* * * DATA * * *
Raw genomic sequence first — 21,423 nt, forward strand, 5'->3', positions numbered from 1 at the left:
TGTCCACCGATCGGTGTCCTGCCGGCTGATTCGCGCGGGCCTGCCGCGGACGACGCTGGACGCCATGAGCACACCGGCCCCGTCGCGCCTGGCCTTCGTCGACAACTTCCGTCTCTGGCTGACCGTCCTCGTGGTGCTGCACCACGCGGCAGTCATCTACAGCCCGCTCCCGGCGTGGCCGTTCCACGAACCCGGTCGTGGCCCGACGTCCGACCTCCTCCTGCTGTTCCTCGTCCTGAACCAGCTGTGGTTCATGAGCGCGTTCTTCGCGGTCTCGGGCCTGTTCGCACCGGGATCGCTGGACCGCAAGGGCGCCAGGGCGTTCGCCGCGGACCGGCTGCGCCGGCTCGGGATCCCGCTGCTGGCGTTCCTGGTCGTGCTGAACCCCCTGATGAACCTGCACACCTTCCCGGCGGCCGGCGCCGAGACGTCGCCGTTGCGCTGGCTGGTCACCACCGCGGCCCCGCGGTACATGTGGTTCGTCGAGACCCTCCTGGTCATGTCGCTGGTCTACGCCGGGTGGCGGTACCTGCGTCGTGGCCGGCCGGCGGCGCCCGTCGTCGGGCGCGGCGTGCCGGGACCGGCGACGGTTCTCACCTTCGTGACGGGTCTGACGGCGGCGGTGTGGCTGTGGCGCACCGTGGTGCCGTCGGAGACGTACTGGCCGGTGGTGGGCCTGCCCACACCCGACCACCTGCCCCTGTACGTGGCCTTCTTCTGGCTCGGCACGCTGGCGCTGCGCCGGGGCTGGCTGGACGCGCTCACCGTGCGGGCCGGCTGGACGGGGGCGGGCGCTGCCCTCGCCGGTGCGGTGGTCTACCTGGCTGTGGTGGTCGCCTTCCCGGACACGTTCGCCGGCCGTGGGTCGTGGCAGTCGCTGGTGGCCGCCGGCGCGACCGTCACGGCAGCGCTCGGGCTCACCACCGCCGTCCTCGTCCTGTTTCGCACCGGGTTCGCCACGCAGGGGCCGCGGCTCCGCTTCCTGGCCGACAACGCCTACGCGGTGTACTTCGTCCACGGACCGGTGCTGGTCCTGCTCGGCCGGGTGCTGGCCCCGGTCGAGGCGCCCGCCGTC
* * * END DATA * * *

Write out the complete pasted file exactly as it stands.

Raw genomic sequence first — 21,423 nt, forward strand, 5'->3', positions numbered from 1 at the left:
TGTCCACCGATCGGTGTCCTGCCGGCTGATTCGCGCGGGCCTGCCGCGGACGACGCTGGACGCCATGAGCACACCGGCCCCGTCGCGCCTGGCCTTCGTCGACAACTTCCGTCTCTGGCTGACCGTCCTCGTGGTGCTGCACCACGCGGCAGTCATCTACAGCCCGCTCCCGGCGTGGCCGTTCCACGAACCCGGTCGTGGCCCGACGTCCGACCTCCTCCTGCTGTTCCTCGTCCTGAACCAGCTGTGGTTCATGAGCGCGTTCTTCGCGGTCTCGGGCCTGTTCGCACCGGGATCGCTGGACCGCAAGGGCGCCAGGGCGTTCGCCGCGGACCGGCTGCGCCGGCTCGGGATCCCGCTGCTGGCGTTCCTGGTCGTGCTGAACCCCCTGATGAACCTGCACACCTTCCCGGCGGCCGGCGCCGAGACGTCGCCGTTGCGCTGGCTGGTCACCACCGCGGCCCCGCGGTACATGTGGTTCGTCGAGACCCTCCTGGTCATGTCGCTGGTCTACGCCGGGTGGCGGTACCTGCGTCGTGGCCGGCCGGCGGCGCCCGTCGTCGGGCGCGGCGTGCCGGGACCGGCGACGGTTCTCACCTTCGTGACGGGTCTGACGGCGGCGGTGTGGCTGTGGCGCACCGTGGTGCCGTCGGAGACGTACTGGCCGGTGGTGGGCCTGCCCACACCCGACCACCTGCCCCTGTACGTGGCCTTCTTCTGGCTCGGCACGCTGGCGCTGCGCCGGGGCTGGCTGGACGCGCTCACCGTGCGGGCCGGCTGGACGGGGGCGGGCGCTGCCCTCGCCGGTGCGGTGGTCTACCTGGCTGTGGTGGTCGCCTTCCCGGACACGTTCGCCGGCCGTGGGTCGTGGCAGTCGCTGGTGGCCGCCGGCGCGACCGTCACGGCAGCGCTCGGGCTCACCACCGCCGTCCTCGTCCTGTTTCGCACCGGGTTCGCCACGCAGGGGCCGCGGCTCCGCTTCCTGGCCGACAACGCCTACGCGGTGTACTTCGTCCACGGACCGGTGCTGGTCCTGCTCGGCCGGGTGCTGGCCCCGGTCGAGGCGCCCGCCGTC